News Roundup - School board OKs cameras/Buckle up, or you’ll pay up/Sing joins endowment/Gullo joins downtowners/League hosts Kitamoto/Who wants to be an isla

School board OKs cameras

Limited video surveillance will begin at Bainbridge High School, following adoption by the school board of guidelines for their use this week.

Cameras will only record activity in outdoor areas “where it is necessary to protect district assets, provide for the personal safety of individuals, or monitor possible criminal activity,” according to the policy.

The cameras were installed last year in response to vandalism at the school, but could not be used until guidelines for their use were adopted.

“Our primary interest is to watch over the facility,” said Superintendent Ken Crawford. “The policy is structured so it won’t interfere with day-to-day activities at the school.”

Cameras are restricted to the exterior of buildings, and only school administrators will have access to the footage, which will be destroyed after 30 days unless it is “relevant to a specific incident.”

No audio will be recorded.

The school will post signs warning visitors of the cameras’ presence and must provide written notice about the surveillance to students and parents each year.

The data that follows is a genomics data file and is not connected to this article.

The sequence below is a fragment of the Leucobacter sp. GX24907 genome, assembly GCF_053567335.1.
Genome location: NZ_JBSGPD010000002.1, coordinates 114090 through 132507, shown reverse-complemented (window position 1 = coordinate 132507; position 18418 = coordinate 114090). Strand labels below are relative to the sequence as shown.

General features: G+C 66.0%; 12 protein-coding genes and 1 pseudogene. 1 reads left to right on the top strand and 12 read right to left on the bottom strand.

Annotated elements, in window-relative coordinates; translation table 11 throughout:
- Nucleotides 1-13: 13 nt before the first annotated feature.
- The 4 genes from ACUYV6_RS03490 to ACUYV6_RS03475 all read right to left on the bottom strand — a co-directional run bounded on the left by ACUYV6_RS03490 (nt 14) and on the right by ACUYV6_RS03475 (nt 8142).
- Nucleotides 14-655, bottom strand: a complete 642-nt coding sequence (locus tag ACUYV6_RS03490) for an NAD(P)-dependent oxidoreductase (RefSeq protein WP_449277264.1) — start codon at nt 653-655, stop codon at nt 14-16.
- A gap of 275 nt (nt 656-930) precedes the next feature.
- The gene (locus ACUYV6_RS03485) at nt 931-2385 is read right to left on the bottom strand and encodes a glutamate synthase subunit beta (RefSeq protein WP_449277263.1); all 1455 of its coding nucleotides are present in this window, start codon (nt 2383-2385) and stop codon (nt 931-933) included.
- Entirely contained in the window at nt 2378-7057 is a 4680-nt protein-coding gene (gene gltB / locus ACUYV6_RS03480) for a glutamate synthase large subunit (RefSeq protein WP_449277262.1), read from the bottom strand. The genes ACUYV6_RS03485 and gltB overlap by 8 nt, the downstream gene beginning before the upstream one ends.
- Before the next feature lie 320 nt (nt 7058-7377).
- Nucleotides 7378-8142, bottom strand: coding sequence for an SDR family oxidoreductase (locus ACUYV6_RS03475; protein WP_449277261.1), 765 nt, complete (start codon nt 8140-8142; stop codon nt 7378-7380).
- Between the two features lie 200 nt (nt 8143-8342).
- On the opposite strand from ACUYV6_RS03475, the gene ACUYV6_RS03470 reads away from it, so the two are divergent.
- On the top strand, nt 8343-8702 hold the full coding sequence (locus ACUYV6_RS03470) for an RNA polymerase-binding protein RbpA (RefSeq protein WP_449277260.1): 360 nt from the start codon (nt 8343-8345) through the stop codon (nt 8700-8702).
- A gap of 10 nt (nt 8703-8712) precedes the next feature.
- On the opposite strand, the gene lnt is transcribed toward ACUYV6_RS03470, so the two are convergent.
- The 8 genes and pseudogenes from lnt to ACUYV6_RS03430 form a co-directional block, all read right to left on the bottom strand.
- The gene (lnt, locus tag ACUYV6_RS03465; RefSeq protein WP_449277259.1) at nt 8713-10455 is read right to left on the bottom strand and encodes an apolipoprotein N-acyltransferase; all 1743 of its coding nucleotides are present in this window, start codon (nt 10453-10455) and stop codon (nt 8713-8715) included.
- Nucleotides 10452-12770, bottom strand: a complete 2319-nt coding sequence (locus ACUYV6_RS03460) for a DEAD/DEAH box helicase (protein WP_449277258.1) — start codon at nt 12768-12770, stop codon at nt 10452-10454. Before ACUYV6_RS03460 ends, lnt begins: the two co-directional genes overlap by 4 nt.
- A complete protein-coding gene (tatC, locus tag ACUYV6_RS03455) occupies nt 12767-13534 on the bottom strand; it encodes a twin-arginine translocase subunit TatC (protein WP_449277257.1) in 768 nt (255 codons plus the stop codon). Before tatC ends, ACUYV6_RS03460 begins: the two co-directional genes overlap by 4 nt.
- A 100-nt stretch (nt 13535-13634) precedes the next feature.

The policy will be reviewed regularly for effectiveness. Any changes must be agreed on by the superintendent and the board of directors.

Crawford told the Review last year that Mercer Island High School has had security cameras inside and out, running at all hours of the day, for seven years.

“The fact that we’re using them only for the prevention of vandalism outside of school hours is pretty conservative,” he said.

– Chad Schuster

Buckle up, or you’ll pay up

Bainbridge Island police and Kitsap County deputies will be out in force next week to enforce seat belt laws.

The Washington Traffic Safety Commission will fund an extra 50 patrol hours for Bainbridge Police between May 15 and June 3 as part of its “Click it or Ticket” program.